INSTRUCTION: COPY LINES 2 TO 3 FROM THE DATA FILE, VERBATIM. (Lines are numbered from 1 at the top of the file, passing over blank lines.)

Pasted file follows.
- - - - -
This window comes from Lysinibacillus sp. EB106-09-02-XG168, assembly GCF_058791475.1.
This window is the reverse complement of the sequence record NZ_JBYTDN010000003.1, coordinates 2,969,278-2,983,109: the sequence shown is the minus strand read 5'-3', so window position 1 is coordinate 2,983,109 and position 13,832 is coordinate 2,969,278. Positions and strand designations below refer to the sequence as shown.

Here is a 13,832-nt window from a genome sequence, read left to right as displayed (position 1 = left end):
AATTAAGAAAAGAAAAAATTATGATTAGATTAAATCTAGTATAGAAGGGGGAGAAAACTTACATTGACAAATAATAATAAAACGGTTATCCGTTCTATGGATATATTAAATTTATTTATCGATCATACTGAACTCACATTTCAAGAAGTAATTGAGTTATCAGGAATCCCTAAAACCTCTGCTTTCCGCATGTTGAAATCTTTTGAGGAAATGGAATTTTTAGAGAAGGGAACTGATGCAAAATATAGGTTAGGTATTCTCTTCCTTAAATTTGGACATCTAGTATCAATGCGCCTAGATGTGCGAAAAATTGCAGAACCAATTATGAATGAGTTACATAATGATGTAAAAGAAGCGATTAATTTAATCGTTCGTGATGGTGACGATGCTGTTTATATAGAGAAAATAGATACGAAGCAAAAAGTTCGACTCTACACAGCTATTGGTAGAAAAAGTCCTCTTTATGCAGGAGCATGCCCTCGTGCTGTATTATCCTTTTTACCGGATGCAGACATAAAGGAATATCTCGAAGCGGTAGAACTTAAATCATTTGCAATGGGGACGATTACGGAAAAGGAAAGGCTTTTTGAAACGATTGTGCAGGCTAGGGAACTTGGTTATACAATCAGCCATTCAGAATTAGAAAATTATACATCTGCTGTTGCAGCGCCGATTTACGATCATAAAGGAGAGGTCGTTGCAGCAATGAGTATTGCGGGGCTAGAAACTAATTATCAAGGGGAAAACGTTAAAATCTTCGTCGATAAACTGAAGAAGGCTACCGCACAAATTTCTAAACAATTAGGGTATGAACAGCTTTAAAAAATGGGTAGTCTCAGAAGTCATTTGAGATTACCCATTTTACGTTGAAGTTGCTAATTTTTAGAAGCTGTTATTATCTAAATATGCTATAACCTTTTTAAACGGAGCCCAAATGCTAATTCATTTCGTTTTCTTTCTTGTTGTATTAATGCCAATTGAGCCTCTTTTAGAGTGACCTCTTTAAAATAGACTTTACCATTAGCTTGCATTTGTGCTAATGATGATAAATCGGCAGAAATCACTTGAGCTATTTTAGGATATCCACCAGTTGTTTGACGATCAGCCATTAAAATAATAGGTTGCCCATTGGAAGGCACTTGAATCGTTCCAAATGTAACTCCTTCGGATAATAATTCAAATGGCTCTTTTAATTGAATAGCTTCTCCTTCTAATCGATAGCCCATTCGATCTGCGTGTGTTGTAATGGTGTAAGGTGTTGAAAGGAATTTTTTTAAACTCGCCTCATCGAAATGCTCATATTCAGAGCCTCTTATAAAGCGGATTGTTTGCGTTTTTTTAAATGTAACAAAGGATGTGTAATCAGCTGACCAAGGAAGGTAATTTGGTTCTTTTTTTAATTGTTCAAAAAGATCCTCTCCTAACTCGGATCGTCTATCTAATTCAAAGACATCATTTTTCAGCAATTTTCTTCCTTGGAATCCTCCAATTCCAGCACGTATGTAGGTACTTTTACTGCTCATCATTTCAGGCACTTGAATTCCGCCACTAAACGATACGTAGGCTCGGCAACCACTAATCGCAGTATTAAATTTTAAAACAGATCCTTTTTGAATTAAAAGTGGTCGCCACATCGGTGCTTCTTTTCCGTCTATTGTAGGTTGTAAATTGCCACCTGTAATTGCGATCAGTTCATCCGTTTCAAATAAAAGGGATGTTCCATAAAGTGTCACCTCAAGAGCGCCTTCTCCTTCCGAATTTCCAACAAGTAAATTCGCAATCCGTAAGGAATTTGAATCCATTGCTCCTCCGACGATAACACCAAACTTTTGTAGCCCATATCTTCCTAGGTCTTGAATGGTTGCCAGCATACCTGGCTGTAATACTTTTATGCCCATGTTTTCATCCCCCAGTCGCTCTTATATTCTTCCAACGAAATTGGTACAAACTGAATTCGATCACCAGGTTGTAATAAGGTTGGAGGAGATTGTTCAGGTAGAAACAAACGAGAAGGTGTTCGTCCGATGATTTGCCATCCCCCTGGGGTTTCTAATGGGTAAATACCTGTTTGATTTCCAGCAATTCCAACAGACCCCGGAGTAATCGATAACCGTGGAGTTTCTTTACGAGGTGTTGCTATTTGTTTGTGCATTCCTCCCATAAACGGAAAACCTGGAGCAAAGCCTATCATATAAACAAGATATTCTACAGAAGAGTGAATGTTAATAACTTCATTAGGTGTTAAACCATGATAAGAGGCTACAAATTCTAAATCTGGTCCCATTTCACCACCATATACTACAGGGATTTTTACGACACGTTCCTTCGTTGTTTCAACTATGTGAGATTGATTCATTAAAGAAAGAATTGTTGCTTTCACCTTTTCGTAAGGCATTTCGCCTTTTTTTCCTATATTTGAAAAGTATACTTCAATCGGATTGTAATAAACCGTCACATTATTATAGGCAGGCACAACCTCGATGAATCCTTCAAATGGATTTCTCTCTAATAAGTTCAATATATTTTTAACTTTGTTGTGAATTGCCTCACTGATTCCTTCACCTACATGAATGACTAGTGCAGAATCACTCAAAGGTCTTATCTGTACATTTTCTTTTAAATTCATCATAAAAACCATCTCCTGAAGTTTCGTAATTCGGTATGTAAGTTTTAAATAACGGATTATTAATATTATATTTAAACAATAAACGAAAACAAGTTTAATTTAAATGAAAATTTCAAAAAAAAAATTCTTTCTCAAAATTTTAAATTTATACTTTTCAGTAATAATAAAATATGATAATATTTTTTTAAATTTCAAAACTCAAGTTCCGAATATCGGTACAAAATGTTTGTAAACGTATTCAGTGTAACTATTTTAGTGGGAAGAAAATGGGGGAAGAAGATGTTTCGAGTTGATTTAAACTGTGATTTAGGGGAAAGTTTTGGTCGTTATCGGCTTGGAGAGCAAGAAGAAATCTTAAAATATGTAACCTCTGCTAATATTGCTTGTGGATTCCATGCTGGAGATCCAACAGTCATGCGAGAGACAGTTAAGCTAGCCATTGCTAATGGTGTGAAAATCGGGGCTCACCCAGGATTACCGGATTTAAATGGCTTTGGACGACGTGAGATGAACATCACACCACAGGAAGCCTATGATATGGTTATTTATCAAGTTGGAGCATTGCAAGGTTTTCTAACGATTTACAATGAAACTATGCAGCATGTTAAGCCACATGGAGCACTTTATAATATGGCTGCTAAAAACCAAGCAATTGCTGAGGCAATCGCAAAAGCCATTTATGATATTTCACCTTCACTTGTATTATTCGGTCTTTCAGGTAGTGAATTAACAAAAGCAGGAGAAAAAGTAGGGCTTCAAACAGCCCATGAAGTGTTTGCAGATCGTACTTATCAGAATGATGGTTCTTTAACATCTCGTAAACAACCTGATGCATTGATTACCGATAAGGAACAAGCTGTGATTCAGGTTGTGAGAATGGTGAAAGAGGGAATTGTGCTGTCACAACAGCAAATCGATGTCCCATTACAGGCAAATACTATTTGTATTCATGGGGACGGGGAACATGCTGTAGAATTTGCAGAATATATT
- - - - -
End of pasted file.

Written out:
This window is the reverse complement of the sequence record NZ_JBYTDN010000003.1, coordinates 2,969,278-2,983,109: the sequence shown is the minus strand read 5'-3', so window position 1 is coordinate 2,983,109 and position 13,832 is coordinate 2,969,278. Positions and strand designations below refer to the sequence as shown.

Here is a 13,832-nt window from a genome sequence, read left to right as displayed (position 1 = left end):